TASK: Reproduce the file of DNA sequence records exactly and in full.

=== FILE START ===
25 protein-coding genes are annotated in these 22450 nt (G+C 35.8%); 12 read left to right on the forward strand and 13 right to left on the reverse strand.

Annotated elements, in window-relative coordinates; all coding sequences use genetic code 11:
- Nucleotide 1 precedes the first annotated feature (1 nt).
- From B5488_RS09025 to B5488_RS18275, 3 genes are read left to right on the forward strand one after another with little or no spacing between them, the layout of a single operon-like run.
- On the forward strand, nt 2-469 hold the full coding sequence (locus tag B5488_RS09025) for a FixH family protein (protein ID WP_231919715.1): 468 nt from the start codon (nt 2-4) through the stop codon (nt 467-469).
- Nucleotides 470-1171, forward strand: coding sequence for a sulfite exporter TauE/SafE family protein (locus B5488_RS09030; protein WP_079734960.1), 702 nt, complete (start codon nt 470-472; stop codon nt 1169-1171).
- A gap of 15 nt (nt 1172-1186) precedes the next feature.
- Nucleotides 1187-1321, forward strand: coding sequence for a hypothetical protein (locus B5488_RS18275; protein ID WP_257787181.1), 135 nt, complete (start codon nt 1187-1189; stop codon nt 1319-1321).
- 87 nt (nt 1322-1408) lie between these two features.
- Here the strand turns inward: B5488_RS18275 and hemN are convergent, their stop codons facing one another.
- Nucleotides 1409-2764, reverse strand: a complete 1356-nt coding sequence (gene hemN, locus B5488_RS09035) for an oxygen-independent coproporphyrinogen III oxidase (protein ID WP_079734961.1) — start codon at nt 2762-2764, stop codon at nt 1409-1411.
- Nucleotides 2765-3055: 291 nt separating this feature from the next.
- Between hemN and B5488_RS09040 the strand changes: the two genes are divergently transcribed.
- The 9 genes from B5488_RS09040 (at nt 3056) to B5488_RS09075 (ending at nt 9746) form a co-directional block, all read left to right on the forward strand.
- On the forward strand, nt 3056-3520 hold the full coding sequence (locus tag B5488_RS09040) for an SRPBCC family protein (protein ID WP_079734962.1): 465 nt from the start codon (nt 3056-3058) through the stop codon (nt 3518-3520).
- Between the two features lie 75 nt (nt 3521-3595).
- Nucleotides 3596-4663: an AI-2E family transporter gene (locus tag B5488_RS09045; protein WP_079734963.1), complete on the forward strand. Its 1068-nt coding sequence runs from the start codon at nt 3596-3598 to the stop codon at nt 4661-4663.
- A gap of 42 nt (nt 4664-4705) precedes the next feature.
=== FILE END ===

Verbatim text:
25 protein-coding genes are annotated in these 22450 nt (G+C 35.8%); 12 read left to right on the forward strand and 13 right to left on the reverse strand.

Annotated elements, in window-relative coordinates; all coding sequences use genetic code 11:
- Nucleotide 1 precedes the first annotated feature (1 nt).
- From B5488_RS09025 to B5488_RS18275, 3 genes are read left to right on the forward strand one after another with little or no spacing between them, the layout of a single operon-like run.
- On the forward strand, nt 2-469 hold the full coding sequence (locus tag B5488_RS09025) for a FixH family protein (protein ID WP_231919715.1): 468 nt from the start codon (nt 2-4) through the stop codon (nt 467-469).
- Nucleotides 470-1171, forward strand: coding sequence for a sulfite exporter TauE/SafE family protein (locus B5488_RS09030; protein WP_079734960.1), 702 nt, complete (start codon nt 470-472; stop codon nt 1169-1171).
- A gap of 15 nt (nt 1172-1186) precedes the next feature.
- Nucleotides 1187-1321, forward strand: coding sequence for a hypothetical protein (locus B5488_RS18275; protein ID WP_257787181.1), 135 nt, complete (start codon nt 1187-1189; stop codon nt 1319-1321).
- 87 nt (nt 1322-1408) lie between these two features.
- Here the strand turns inward: B5488_RS18275 and hemN are convergent, their stop codons facing one another.
- Nucleotides 1409-2764, reverse strand: a complete 1356-nt coding sequence (gene hemN, locus B5488_RS09035) for an oxygen-independent coproporphyrinogen III oxidase (protein ID WP_079734961.1) — start codon at nt 2762-2764, stop codon at nt 1409-1411.
- Nucleotides 2765-3055: 291 nt separating this feature from the next.
- Between hemN and B5488_RS09040 the strand changes: the two genes are divergently transcribed.
- The 9 genes from B5488_RS09040 (at nt 3056) to B5488_RS09075 (ending at nt 9746) form a co-directional block, all read left to right on the forward strand.
- On the forward strand, nt 3056-3520 hold the full coding sequence (locus tag B5488_RS09040) for an SRPBCC family protein (protein ID WP_079734962.1): 465 nt from the start codon (nt 3056-3058) through the stop codon (nt 3518-3520).
- Between the two features lie 75 nt (nt 3521-3595).
- Nucleotides 3596-4663: an AI-2E family transporter gene (locus tag B5488_RS09045; protein WP_079734963.1), complete on the forward strand. Its 1068-nt coding sequence runs from the start codon at nt 3596-3598 to the stop codon at nt 4661-4663.
- A gap of 42 nt (nt 4664-4705) precedes the next feature.